I can remember sitting on the front steps wondering what the hell he was talking about. I was half pissed that he was talking in riddles, but then it hit me. Just because I don’t have exactly what I want doesn’t mean I shouldn’t use what I already have. My old Jeep may have leaked some oil, but it always got me where I needed to go. I didn’t need a Ferrari to drive, just as I didn’t need to be a boxer to take care of myself. Life goes on and there will always be other opportunities to pursue. Things could always be worse.

Something Still Beats Nothing

When I shared this story with Joe, I reminded him that I’m now a father as well. I am much older and wiser than I was as a young boxer. As a fellow father, I believe that our kids need a role model and that they shouldn’t have to look outside the home to find one. As a parent, what we do (or don’t do) isn’t just about us. It affects our children. It is our job to set an example that they can eventually follow.

Joe might not be able to powerlift at this time, but he can still take care of his body. For example, I asked him to consider the following. Would he be better off doing pushups at home for six months or sitting on the couch doing nothing? Pushups might not be specific to powerlifting, but they’ll certainly leave him in a better position if or when he has time to pursue his lifting again in the future.

As much as I enjoy motivational quotes, there are often harsh realities and responsibilities in each of our lives that cannot be overlooked. I hope that Joe’s business continues to grow and that he can eventually find time to lift again. Whether that happens or not doesn’t change the fact that he shouldn’t throw his health away because he can’t do exactly what he wants. Life often requires that we make choices and sacrifices that aren’t at the top of our list.

Life isn’t supposed to be easy. We don’t always get what we want. That doesn’t mean we shouldn’t make the most of what we have. As I’ve said before, doing what you can certainly beats the alternative. It’s easy to take your health for granted, but that will change when it is gone. Just because you can’t perform the perfect workout doesn’t mean you can’t take care of yourself.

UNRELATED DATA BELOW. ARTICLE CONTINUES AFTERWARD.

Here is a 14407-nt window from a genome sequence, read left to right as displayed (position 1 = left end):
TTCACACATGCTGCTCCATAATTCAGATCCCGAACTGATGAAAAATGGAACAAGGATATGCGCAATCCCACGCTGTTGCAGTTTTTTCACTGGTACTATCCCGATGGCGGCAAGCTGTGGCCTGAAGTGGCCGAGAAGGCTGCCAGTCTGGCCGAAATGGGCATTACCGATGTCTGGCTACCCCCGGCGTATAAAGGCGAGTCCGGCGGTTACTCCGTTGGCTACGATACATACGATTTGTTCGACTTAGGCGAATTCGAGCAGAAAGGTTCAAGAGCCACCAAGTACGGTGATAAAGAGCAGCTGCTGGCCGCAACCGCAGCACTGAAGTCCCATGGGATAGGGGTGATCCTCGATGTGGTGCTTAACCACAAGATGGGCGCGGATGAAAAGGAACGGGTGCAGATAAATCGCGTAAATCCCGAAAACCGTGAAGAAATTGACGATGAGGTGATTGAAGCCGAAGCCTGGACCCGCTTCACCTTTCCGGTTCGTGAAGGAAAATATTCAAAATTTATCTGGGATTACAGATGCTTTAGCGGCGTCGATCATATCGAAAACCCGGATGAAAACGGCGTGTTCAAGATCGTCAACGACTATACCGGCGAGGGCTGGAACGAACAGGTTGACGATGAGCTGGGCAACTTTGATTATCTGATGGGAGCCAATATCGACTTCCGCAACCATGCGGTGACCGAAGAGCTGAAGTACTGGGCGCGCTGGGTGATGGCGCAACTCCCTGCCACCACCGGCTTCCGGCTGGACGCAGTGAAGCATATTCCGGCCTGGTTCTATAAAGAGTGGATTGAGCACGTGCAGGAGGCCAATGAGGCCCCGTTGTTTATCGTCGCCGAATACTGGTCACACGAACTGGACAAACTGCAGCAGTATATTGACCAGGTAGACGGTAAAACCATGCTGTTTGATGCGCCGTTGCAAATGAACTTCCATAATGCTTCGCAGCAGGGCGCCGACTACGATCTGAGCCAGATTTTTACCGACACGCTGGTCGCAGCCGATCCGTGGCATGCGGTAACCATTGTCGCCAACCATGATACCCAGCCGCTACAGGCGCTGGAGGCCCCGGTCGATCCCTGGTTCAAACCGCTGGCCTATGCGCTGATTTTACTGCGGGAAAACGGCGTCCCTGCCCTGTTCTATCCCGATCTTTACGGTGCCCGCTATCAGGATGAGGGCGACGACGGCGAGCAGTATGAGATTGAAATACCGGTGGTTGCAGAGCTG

In summary, regardless of your schedule and goals, there is always an opportunity to do something instead of nothing. If you have time to read the Internet, you sure as hell have time for a few sets of pushups. Making that decision becomes much easier when you prioritize your health and well-being. My advice is to do it while you still can. Your future self will thank you.

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“A man would do nothing if he waited until he could do it so well that no one could find fault.” – John Henry Newman


  1. Powerlifters!

    But seriously, I love the sport and am glad I got into it, but 90% of the guys I know think that unless they’re training at Westside Barbell with their whole team they can’t possibly make any progress. There’s no reason you can’t train at home and get ridiculously strong… except if you think you need a monolift, GHR, reverse hyper, lat pulldown machine, etc.

    Apartment dwellers are out of luck, but I have a setup in my shed and it works great. Power rack, bench, barbell, adjustable dumbbells, a couple of bands… what more do you need? Yes, it’s cramped, and yes, it’d be nicer if I could train in Ohio with Jim Wendler instead. But I think my Jeep works pretty well until I can get that Ferrari!

  2. Best article I’ve read on the Internet in a long time. Thanks for sharing Joe’s story, as well as your own story Ross. This site goes a lot deeper than just working out. I’ve been through some tough personal times in the last few years, and working out has helped me greatly in getting through them. I get a lot of my training tips right here, and it’s not just the workout information. It’s about choices, about motivation, and about a positive, disciplined lifestyle that will help you get through what life can throw at you.